The effects of past and present climate change on stream and riparian ecosystems have received considerably less attention than the influences of anthropogenic disturbance. This is surprising given that arid and semiarid regions like the Great Basin are more sensitive to the effects of both past and present climate change than humid regions. The sensitivity of these regions to climate change has important implications for the types and characteristics of disturbances that riparian areas experience, and the effects of these disturbances on riparian ecosystems. In comparison to humid regions, arid and semiarid regions generally exhibit amplified runoff responses to precipitation change (Dahm and Molles 1991), have higher streamflow variability (Poff 1991; Osterkamp and Friedman 2000), and have more severe flash floods (Graf 1988; Osterkamp and Friedman 2000). In the Great Basin, paleoecological and geomorphic records indicate that there have been significant fluctuations in climate during the Holocene (approximately the past ten thousand years) (Tausch and Nowak 2000), and that these fluctuations have had major effects on disturbance regimes (Miller et al. 2001). Changes in hillslope processes, stream channel pattern and form, surface and groundwater interactions, and riparian vegetation composition and structure over time scales of hundreds of years have all been attributed to Holocene shifts in climate (Chambers et al. 1998; Miller et al. 2001). Perhaps more important from a management and restoration perspective is that the effects of these changes on hillslope processes and landforms have persisted for hundreds to thousands of years. For example, a shift from moister to drier conditions during the mid- to late-Holocene led to accelerated hillslope erosion, sediment deposition on alluvial fans and in valley bottoms, and a depletion of hillslope sediment supplies in upland watersheds of the central Great Basin (Miller et al. 2001). These climate-induced changes still influence geomorphic processes and, thus, channel pattern and form.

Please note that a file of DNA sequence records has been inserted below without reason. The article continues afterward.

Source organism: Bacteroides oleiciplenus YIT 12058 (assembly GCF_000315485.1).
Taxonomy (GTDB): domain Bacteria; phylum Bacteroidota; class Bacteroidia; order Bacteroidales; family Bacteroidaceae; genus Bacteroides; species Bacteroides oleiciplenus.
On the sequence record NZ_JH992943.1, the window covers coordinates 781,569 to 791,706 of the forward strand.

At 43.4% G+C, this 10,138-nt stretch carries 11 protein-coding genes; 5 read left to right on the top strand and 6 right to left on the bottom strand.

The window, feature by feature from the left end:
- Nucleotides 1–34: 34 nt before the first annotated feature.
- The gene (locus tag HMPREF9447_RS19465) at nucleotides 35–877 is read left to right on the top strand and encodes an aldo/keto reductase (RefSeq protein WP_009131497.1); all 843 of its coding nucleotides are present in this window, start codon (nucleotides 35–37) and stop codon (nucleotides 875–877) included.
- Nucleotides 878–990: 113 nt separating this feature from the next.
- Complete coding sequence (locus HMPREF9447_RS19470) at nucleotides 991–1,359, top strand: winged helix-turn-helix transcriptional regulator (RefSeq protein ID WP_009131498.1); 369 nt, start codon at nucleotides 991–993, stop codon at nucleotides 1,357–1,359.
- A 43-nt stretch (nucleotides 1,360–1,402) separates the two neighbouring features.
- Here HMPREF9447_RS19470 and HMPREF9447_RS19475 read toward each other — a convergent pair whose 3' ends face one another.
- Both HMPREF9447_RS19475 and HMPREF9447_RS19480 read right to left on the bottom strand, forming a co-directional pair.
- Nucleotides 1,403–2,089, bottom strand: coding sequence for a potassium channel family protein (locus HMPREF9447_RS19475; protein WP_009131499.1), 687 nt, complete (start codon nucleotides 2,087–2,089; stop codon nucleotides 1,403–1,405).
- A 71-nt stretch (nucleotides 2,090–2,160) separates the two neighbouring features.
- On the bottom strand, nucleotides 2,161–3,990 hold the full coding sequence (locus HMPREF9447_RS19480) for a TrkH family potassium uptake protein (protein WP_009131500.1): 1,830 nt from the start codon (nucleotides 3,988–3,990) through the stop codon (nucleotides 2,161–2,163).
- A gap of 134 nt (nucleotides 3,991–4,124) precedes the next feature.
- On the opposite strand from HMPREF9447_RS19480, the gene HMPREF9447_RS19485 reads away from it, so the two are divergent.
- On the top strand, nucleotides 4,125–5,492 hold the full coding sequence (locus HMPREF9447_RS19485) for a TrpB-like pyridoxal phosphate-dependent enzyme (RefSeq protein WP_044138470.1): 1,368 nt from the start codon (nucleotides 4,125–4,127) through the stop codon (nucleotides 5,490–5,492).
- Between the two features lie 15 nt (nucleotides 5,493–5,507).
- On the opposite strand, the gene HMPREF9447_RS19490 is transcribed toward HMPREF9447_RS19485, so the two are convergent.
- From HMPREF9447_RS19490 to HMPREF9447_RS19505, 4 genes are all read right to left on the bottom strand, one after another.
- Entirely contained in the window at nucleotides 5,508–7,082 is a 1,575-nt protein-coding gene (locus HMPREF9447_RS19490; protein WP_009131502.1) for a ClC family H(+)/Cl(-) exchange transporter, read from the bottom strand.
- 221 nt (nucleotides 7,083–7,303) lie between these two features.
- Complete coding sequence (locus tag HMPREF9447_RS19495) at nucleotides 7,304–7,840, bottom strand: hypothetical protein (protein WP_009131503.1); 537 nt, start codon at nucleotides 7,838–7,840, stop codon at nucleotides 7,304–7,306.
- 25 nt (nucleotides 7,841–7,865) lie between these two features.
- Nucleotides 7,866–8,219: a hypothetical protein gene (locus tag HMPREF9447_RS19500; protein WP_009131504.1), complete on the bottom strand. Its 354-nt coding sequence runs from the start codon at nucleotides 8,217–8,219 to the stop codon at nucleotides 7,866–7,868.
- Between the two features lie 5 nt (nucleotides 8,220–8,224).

The failure of past restoration activities in semiarid riparian areas to meet desired goals has been attributed to a general lack of understanding of existing physical and biotic processes and the causes of disturbance (Elmore and Kauffman 1994; Kauffman et al. 1997; Goodwin et al. 1997), and to the use of small-scale, site-specific approaches that fail to consider watershed scale processes (Roper et al. 1997; Williams et al. 1997). Clearly, developing appropriate management and restoration approaches for riparian areas in the Great Basin requires an understanding of the responses of geomorphic, hydrologic, and biotic processes not only to natural and anthropogenic disturbances, but also to climate change. It also requires knowledge of these processes over sufficiently large temporal and spatial scales.